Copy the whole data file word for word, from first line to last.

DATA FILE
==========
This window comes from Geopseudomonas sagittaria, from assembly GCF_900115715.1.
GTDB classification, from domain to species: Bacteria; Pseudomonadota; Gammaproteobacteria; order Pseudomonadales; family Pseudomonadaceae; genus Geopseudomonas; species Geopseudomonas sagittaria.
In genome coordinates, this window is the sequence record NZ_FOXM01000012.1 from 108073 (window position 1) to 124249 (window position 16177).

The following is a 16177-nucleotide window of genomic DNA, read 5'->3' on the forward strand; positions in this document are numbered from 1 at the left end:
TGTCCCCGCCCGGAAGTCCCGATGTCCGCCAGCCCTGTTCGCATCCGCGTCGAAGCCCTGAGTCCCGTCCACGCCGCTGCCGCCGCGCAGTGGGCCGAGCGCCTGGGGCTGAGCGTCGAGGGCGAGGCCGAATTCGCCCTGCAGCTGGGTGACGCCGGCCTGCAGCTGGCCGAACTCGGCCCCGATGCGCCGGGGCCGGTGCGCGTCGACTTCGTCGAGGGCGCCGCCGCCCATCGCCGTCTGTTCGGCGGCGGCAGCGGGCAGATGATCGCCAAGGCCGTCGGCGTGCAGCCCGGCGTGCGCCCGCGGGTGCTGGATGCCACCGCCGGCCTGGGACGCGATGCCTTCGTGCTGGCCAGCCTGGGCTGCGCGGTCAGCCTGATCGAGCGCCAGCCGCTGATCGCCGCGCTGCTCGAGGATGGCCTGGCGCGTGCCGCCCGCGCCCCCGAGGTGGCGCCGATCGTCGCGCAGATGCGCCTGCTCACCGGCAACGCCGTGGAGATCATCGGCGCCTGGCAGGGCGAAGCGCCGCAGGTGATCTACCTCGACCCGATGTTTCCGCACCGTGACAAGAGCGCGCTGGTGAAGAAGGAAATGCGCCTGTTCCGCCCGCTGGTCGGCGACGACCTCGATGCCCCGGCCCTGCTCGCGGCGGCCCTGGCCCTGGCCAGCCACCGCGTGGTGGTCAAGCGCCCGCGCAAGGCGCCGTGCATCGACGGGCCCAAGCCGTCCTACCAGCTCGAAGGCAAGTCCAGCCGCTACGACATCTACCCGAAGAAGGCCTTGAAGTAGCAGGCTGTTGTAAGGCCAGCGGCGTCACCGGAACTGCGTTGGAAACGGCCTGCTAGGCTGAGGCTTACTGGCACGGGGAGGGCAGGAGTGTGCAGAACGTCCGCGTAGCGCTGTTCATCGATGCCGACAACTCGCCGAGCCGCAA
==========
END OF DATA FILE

This window comes from Geopseudomonas sagittaria, from assembly GCF_900115715.1.
GTDB classification, from domain to species: Bacteria; Pseudomonadota; Gammaproteobacteria; order Pseudomonadales; family Pseudomonadaceae; genus Geopseudomonas; species Geopseudomonas sagittaria.
In genome coordinates, this window is the sequence record NZ_FOXM01000012.1 from 108073 (window position 1) to 124249 (window position 16177).

The following is a 16177-nucleotide window of genomic DNA, read 5'->3' on the forward strand; positions in this document are numbered from 1 at the left end:
TGTCCCCGCCCGGAAGTCCCGATGTCCGCCAGCCCTGTTCGCATCCGCGTCGAAGCCCTGAGTCCCGTCCACGCCGCTGCCGCCGCGCAGTGGGCCGAGCGCCTGGGGCTGAGCGTCGAGGGCGAGGCCGAATTCGCCCTGCAGCTGGGTGACGCCGGCCTGCAGCTGGCCGAACTCGGCCCCGATGCGCCGGGGCCGGTGCGCGTCGACTTCGTCGAGGGCGCCGCCGCCCATCGCCGTCTGTTCGGCGGCGGCAGCGGGCAGATGATCGCCAAGGCCGTCGGCGTGCAGCCCGGCGTGCGCCCGCGGGTGCTGGATGCCACCGCCGGCCTGGGACGCGATGCCTTCGTGCTGGCCAGCCTGGGCTGCGCGGTCAGCCTGATCGAGCGCCAGCCGCTGATCGCCGCGCTGCTCGAGGATGGCCTGGCGCGTGCCGCCCGCGCCCCCGAGGTGGCGCCGATCGTCGCGCAGATGCGCCTGCTCACCGGCAACGCCGTGGAGATCATCGGCGCCTGGCAGGGCGAAGCGCCGCAGGTGATCTACCTCGACCCGATGTTTCCGCACCGTGACAAGAGCGCGCTGGTGAAGAAGGAAATGCGCCTGTTCCGCCCGCTGGTCGGCGACGACCTCGATGCCCCGGCCCTGCTCGCGGCGGCCCTGGCCCTGGCCAGCCACCGCGTGGTGGTCAAGCGCCCGCGCAAGGCGCCGTGCATCGACGGGCCCAAGCCGTCCTACCAGCTCGAAGGCAAGTCCAGCCGCTACGACATCTACCCGAAGAAGGCCTTGAAGTAGCAGGCTGTTGTAAGGCCAGCGGCGTCACCGGAACTGCGTTGGAAACGGCCTGCTAGGCTGAGGCTTACTGGCACGGGGAGGGCAGGAGTGTGCAGAACGTCCGCGTAGCGCTGTTCATCGATGCCGACAACTCGCCGAGCCGCAA